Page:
- Enteral tube medications—Enteral tube administration requires flushing between each medication, or a medication error will be counted for each medication without a flush in between.
Final Rule Phase 2’s Impact on LTC Pharmacy Services: Medication Regimen Review Changes and Recommendations Follow-upMany long-term care residents have multiple disease states that require numerous medications. This leads to medication regimens that are complex and have the potential to increase residents’ risk for adverse reactions. One way to potentially minimize these adverse reactions is to use a Medication Regimen Review, provided by a consultant pharmacist. These reviews may help prevent drug interactions as well as help identify omissions, duplications of therapy, and miscommunication between care providers. There are two key focus points of Phase 2 changes to the Medication Regimen Review requirement:
- Helping residents maintain their highest level of function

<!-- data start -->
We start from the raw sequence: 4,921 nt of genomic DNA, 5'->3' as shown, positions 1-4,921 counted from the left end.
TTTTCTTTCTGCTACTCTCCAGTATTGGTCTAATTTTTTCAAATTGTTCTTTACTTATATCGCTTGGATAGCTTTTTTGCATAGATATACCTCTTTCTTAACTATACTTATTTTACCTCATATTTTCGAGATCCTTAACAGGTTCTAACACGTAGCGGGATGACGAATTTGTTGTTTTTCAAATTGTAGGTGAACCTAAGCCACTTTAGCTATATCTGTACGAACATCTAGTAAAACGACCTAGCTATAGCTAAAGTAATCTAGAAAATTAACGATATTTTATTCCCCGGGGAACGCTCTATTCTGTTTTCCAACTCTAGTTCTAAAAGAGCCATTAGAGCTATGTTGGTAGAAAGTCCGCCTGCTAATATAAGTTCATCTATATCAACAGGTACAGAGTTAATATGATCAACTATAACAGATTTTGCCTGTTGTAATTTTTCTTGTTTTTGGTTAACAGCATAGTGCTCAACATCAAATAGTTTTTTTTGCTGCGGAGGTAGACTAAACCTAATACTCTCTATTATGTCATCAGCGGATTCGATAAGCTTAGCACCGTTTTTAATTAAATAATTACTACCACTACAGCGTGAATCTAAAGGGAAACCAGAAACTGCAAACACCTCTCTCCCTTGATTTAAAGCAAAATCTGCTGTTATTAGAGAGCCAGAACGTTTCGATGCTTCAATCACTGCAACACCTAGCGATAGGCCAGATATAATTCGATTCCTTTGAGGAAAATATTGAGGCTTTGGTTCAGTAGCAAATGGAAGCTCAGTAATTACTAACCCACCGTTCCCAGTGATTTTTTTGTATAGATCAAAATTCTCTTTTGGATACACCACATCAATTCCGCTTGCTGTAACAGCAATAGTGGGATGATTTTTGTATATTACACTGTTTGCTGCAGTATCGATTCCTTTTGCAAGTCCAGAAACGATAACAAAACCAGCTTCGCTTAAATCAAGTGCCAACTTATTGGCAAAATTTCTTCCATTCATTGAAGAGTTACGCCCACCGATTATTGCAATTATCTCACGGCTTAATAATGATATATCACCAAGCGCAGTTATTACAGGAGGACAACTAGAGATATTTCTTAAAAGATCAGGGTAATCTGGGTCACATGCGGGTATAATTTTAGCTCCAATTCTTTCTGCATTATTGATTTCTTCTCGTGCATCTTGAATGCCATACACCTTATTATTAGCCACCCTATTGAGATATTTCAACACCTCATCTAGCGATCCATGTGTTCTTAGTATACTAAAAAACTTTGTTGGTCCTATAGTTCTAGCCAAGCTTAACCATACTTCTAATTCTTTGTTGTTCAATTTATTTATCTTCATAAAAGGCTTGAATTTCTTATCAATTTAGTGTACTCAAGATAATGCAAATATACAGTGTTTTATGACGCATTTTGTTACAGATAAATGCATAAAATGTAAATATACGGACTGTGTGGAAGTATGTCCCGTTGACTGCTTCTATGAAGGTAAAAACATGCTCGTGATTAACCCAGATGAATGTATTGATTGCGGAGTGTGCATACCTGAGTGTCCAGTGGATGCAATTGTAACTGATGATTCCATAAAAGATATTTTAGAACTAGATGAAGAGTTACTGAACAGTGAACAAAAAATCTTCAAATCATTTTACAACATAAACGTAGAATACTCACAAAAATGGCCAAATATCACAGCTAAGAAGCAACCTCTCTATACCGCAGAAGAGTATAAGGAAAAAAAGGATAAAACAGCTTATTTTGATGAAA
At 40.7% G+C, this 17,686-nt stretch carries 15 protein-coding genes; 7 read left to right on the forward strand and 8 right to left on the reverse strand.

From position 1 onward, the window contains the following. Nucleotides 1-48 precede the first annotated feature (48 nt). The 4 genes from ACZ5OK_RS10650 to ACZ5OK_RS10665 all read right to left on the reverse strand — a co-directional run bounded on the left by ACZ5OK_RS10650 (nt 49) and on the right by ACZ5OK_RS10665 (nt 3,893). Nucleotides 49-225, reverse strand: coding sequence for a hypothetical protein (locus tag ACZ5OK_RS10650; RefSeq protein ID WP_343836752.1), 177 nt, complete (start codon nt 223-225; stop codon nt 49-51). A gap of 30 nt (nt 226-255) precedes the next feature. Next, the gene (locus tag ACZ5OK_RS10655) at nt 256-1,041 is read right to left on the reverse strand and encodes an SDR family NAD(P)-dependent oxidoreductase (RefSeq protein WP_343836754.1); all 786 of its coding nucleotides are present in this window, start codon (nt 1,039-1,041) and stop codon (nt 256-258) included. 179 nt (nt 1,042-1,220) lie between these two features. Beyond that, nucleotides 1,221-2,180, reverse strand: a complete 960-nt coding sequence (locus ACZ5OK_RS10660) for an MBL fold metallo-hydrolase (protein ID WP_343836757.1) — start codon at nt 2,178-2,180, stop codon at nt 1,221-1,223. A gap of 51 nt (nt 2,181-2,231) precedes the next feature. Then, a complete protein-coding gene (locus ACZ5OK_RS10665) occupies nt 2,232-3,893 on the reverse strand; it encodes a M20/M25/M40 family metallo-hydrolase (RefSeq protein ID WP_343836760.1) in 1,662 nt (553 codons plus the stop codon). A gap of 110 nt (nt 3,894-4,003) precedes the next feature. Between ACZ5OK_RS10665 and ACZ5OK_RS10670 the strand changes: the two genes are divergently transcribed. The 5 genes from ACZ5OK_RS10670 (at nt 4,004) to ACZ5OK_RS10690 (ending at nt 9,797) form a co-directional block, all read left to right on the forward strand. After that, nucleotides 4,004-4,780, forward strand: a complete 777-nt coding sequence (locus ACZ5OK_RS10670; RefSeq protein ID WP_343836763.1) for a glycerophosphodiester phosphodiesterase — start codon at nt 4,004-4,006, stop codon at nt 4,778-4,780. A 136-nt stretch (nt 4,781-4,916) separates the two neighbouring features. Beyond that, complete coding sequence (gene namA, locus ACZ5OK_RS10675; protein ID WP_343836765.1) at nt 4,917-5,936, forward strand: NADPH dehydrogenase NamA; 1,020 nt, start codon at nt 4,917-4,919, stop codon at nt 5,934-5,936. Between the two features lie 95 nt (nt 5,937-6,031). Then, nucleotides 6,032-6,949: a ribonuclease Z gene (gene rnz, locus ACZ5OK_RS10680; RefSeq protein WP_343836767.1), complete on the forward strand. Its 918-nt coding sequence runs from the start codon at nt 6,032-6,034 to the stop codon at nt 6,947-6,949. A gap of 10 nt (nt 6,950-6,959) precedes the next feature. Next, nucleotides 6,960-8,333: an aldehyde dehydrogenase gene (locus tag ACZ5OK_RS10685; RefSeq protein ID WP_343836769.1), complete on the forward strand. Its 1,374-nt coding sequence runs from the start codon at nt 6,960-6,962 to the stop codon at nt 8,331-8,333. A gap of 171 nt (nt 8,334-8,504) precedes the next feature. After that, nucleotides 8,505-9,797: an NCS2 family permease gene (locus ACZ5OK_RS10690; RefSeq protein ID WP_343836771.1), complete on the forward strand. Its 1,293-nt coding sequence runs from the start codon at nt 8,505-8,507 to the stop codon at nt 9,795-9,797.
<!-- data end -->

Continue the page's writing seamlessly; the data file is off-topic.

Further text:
- Preventing or minimizing adverse consequences related to medication therapy
- A licensed pharmacist’s review of each resident’s medication regimen at least once a month—The consultant pharmacist’s review will include a review of the resident’s complete medical record/chart.
- More frequent reviews of medication regimens depending upon residents’ conditions and the risks or adverse consequences related to current medication(s)—A consultant pharmacist will review the medication regimen of a specific resident upon request by any member of the interdisciplinary team, based upon a change in resident status and/or the presence of an adverse consequence.
- Reports of irregularities to residents’ attending physicians and facility Medical Directors and Directors of Nursing—The consultant pharmacist will identify irregularities through a variety of resources and review specific resident information using any medical information available for the resident.
- Proof of action taken in response to the irregularities identified—Physicians may either accept and act upon the suggestions, or reject the suggestions and provide an explanation for disagreeing. All recommendations must be reviewed and responded to.